This alert provides information on managing the risks associated with structurally inadequate temporary roof supports in housing construction.
Published:02 February 2015
Builders and truss erectors use temporary roof supports (eg pine studs) when permanent roof support structures (eg columns, posts or walls) for porticos, facades, verandas, garage entrances and other areas have not yet been installed.
Temporarily supporting a house's roof structure during the construction can put the roof at risk of collapse, if the temporary supports used are structurally inadequate for the loads exerted on them.
While temporary supports may be structurally adequate for the bare roof skeleton, it may be insufficient when the roof is exposed to additional loads, such as:
the weight of roofing materials, including point loads
roof workers installing roofing
exposure to lateral wind loads, or
a combination of the above.
A roof held up by structurally inadequate supports puts all workers onsite, and potentially the public, at risk should the supports fail and the roof collapses.
The builder as the person with management or control of the workplace must ensure, the workplace and the means of entering and leaving it are safe and without risks to health, so far as is reasonably practicable.
Before allowing any work on, under or near a temporary supported roof structure, ensure the temporary supports are:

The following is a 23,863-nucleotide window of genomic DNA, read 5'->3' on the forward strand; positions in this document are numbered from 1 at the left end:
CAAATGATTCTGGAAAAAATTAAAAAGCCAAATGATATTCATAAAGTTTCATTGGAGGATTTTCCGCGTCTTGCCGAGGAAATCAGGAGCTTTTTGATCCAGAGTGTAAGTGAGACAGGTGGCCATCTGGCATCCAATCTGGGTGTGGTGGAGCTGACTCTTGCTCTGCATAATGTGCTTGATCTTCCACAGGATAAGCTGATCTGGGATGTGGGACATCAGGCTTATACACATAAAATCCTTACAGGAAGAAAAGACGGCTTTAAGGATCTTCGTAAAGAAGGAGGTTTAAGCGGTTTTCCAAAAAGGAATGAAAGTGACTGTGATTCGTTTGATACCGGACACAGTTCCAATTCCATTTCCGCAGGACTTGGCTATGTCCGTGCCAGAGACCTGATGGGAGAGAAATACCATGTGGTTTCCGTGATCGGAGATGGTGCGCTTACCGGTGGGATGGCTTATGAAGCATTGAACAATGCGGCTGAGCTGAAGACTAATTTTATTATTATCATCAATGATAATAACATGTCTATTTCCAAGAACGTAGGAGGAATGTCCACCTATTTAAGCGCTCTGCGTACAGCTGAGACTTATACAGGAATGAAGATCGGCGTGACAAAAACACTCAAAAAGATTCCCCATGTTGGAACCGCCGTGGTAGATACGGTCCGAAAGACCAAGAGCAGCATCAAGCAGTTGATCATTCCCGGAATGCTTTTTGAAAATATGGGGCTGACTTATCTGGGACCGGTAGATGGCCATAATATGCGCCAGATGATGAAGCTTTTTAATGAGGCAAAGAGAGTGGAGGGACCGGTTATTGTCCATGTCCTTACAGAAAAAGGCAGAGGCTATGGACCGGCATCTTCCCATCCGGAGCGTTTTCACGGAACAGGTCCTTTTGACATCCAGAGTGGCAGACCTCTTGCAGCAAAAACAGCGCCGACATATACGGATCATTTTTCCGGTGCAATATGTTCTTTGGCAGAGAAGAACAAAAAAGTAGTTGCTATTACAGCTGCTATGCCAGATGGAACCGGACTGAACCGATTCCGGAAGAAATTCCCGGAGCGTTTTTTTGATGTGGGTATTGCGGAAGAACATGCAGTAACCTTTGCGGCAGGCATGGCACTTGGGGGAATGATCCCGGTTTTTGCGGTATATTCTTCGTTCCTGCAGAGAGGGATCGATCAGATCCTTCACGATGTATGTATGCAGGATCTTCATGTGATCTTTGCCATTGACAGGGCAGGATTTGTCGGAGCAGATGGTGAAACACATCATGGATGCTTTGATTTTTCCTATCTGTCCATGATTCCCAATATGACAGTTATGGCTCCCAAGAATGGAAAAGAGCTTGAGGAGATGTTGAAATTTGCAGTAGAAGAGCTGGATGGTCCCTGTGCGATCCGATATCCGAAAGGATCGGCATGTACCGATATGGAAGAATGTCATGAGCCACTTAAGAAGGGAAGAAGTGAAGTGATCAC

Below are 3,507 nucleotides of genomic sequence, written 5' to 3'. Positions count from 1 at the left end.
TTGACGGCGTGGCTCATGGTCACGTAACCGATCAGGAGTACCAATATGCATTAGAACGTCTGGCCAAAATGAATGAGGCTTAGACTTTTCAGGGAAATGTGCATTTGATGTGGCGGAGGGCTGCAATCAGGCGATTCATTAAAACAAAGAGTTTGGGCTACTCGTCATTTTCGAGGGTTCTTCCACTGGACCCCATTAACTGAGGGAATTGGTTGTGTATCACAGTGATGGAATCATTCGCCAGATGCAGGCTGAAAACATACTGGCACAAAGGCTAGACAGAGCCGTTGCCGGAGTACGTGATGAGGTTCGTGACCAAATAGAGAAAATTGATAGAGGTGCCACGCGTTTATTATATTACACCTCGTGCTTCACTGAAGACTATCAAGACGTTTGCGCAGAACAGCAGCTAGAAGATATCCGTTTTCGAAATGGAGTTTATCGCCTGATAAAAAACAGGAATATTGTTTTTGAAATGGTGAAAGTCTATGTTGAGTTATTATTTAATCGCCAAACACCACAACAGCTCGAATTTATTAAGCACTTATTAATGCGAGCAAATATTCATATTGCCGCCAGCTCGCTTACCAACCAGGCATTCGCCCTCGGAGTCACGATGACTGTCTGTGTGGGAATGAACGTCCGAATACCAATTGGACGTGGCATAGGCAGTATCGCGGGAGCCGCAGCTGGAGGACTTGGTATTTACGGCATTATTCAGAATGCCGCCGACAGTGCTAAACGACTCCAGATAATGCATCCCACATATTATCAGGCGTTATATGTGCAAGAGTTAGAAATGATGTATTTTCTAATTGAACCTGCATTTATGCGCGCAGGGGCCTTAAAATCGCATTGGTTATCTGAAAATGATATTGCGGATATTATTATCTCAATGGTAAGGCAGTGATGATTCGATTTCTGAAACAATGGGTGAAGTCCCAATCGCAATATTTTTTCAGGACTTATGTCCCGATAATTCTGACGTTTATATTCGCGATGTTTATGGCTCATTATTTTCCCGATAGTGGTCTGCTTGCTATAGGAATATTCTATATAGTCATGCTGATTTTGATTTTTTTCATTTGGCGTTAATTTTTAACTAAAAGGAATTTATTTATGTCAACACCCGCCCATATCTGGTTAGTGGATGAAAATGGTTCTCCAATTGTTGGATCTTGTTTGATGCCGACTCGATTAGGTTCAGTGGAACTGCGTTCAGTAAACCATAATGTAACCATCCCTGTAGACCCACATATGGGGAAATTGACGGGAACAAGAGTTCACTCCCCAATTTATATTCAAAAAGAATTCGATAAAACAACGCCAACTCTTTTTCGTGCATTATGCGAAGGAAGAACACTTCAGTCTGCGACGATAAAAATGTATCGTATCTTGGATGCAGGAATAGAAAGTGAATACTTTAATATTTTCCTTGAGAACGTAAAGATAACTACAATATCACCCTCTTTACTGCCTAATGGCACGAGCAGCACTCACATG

of adequate strength, stiffness and stability
can hold the weight of workers and roof materials, including any point loading
braced to prevent bending or other lateral forces
secured both top and bottom to prevent dislodgement.
protected against impacts and damage
For example when a garage or similar type area with large wall openings is to be roofed prior to the completion of the areas structural elements (eg brickwork, lintels) sufficient braces, props, temporary stud walls or a combination of these should be used to support the roof.
Any work on, under or near a temporary supported roof structure has significant risks and all workers onsite must be provided with site specific induction training which includes information and instruction on the hazards and the controls in place to manage the risk of roof collapse, such as the:
location of temporary supports and bracing
process to follow to safely get supports or bracing altered
identification and reporting of support damage and potential failures.
Monitor the temporary supports, as necessary, to enable work to be done safely.